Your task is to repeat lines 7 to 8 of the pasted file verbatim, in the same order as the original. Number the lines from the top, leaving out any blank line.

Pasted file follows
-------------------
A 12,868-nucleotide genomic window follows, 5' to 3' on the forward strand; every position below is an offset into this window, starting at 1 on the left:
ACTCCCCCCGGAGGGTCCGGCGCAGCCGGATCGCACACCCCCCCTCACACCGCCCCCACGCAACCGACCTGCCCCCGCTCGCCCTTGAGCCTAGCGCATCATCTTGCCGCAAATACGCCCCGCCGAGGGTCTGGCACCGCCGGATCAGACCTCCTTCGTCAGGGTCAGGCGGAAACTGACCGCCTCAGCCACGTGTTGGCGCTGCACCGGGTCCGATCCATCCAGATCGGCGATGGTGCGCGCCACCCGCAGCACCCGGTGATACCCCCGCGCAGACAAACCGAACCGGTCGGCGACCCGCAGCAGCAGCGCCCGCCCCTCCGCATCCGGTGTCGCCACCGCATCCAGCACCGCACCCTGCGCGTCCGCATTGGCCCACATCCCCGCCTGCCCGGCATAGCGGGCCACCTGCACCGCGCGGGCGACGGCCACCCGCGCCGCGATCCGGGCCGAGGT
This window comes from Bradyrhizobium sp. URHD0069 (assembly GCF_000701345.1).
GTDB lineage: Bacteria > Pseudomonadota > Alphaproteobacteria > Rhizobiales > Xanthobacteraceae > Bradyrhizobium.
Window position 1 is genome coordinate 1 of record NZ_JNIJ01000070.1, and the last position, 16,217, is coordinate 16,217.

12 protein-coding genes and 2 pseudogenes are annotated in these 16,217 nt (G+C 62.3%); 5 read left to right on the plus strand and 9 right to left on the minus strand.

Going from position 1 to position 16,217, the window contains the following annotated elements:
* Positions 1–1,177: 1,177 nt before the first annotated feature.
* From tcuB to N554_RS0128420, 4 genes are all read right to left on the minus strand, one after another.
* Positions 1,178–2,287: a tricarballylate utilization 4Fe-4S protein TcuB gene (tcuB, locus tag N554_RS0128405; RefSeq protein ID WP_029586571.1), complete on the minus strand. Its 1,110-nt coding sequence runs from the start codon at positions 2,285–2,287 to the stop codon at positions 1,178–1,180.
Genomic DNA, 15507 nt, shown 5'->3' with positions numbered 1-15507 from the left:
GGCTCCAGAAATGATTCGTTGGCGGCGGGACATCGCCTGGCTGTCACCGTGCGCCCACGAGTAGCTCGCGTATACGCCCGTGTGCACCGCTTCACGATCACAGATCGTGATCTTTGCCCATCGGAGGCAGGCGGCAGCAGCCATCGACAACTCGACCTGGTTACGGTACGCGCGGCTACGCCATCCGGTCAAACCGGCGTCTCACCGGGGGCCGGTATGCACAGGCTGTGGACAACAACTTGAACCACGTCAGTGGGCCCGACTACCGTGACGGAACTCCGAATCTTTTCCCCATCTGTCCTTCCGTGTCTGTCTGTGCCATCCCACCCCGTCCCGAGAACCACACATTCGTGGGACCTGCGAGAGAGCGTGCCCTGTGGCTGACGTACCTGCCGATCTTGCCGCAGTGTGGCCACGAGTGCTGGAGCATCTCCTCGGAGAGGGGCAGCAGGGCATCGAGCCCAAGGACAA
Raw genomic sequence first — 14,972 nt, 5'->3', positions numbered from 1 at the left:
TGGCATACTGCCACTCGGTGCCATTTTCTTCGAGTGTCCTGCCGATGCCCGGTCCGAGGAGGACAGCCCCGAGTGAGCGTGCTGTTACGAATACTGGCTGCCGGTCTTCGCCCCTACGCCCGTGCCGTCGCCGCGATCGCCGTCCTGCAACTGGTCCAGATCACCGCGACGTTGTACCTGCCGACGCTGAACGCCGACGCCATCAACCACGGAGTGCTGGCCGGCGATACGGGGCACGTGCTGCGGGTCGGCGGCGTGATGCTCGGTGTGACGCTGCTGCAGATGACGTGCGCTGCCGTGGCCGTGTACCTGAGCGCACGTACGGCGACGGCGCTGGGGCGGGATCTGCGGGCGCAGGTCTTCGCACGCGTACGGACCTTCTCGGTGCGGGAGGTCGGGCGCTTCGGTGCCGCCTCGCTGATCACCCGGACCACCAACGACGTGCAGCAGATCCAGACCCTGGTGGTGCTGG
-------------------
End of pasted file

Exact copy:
Going from position 1 to position 16,217, the window contains the following annotated elements:
* Positions 1–1,177: 1,177 nt before the first annotated feature.